The level of salinity in soil was determined by Water and Soil Salinity Monitoring Kit (NSW DPI, Wagga Wagga) using EC1:5 method. pH of soil samples was determined after mixing 10 g of soil with 50 ml of water and using a pH-meter (Cyberscan, USA) in the laboratory. Feed analysis of silage quality was carried out by FeedTest Co (Hamilton, Victoria). Biomass production was measured on the field scale using the average mass for 50 randomly selected plants during harvesting and re-calculated for production in tonnes/ha.

Results and discussion

We have found that under the conditions at Roseworthy (moderate salinity), the hybrid plants grew extremely well, rapidly reaching two metres or more with very large silage biomass production that was almost 11- and 16-fold higher (hybrid 1 and 2, respectively) than maize in the same plot (Table and Figure). This phenomenon could be explained by expression of some Tripsacum genes in hybrids. Tripsacum parent is known to be tolerant for most of abiotic stresses with the combination of perenniality, very deep roots with aerenchyma and large numbers of tillers. Hybrid plants had a similar nutrient composition of vegetative material, energy, protein content and digestibility for feeding animals to that of the parental maize plants (Table).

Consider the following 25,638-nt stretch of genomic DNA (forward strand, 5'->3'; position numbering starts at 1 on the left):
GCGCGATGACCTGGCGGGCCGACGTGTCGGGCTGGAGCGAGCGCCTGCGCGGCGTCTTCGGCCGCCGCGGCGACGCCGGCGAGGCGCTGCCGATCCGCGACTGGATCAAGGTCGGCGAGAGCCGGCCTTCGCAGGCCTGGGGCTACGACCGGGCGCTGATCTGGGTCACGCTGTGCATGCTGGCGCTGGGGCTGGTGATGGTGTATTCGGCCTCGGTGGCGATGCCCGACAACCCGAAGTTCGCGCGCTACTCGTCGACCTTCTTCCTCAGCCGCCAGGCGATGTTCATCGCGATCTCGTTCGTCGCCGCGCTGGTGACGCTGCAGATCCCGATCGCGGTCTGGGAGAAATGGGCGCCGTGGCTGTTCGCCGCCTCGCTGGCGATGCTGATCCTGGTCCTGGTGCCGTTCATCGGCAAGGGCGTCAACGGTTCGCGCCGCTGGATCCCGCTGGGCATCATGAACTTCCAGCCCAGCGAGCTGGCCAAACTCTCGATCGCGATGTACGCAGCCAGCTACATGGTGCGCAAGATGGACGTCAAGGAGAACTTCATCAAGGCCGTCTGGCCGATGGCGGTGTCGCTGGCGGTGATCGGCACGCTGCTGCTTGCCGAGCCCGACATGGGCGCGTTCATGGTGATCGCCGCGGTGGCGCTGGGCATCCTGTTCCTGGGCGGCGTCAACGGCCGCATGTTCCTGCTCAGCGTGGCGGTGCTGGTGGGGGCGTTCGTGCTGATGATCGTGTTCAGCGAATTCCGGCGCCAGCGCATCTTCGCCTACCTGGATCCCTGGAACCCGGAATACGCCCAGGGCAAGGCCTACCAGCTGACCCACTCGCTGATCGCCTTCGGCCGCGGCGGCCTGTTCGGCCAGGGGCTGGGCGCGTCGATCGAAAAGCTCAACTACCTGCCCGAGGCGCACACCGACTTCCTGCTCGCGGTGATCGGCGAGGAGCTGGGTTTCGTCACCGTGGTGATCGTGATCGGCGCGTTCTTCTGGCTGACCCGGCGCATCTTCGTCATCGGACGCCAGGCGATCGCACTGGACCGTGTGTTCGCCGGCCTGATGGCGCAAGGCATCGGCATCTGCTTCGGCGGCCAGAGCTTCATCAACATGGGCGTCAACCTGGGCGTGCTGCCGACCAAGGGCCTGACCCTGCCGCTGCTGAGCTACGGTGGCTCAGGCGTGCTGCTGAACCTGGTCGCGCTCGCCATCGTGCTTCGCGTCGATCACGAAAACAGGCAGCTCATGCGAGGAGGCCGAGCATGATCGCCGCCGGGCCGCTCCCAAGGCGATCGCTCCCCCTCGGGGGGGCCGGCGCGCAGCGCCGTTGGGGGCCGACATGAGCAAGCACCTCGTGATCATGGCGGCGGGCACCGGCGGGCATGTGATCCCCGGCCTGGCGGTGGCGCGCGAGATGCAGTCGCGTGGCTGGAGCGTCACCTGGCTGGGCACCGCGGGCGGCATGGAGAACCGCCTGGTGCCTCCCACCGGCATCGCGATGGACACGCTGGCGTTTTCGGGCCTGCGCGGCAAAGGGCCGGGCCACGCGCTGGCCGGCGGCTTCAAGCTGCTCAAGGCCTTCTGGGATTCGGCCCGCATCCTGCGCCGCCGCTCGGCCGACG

Table. Biomass production (June, 2006) and silage quality analysis (May, 2006) of the vegetative material from Roseworthy plot (moderately saline soil)



Hybrid 1

Hybrid 2

Fresh biomass, kg/plant (average)




Fresh biomass, tonnes/ha (estimated)




Moisture, %




Dry matter, %




Crude protein, %




Digestibility, %




Energy, MJ/kg DM




Fig. Comparison of plant growth at Roseworthy plot, June 2006 (from left to right: maize, hybrid 1 and hybrid 2, single plant each)

In the second plot (Waite) the maize-Tripsacum hybrid plants are growing very well and are at least twice as tall as the maize parents. In third plot (Meningie) the hybrid plants are surviving well and, despite their slow growth, the plants are demonstrating a potential to grow under combined strong abiotic stresses.


Interspecific maize-Tripsacum hybrids produce very high silage biomass with good feed quality in moderately saline soil with irrigation (Roseworthy plot). High soil alkalinity (Waite plot), high salinity and severe drought (Meningie plot) reduced significantly the hybrid biomass production. The study of the maize-Tripsacum hybrid plants will be continued in the glasshouse, using supported hydroponics. These experiments will test quantitatively the tolerance of these hybrids to different extreme environments, and will determine critical levels of salinity, boron and other toxic elements, acidity / alkalinity in soil and water-logging.


Comis D (1997) Aerenchyma. Lifelines for living underwater. Agric Res 45 (8): 4-8.

Kindiger B, Sokolov V and Khatypova IV (1996) Evaluation of apomictic reproduction in a set of 39 chromosome maize-Tripsacum backcross hybrids. Crop Sci 36: 1108-1113.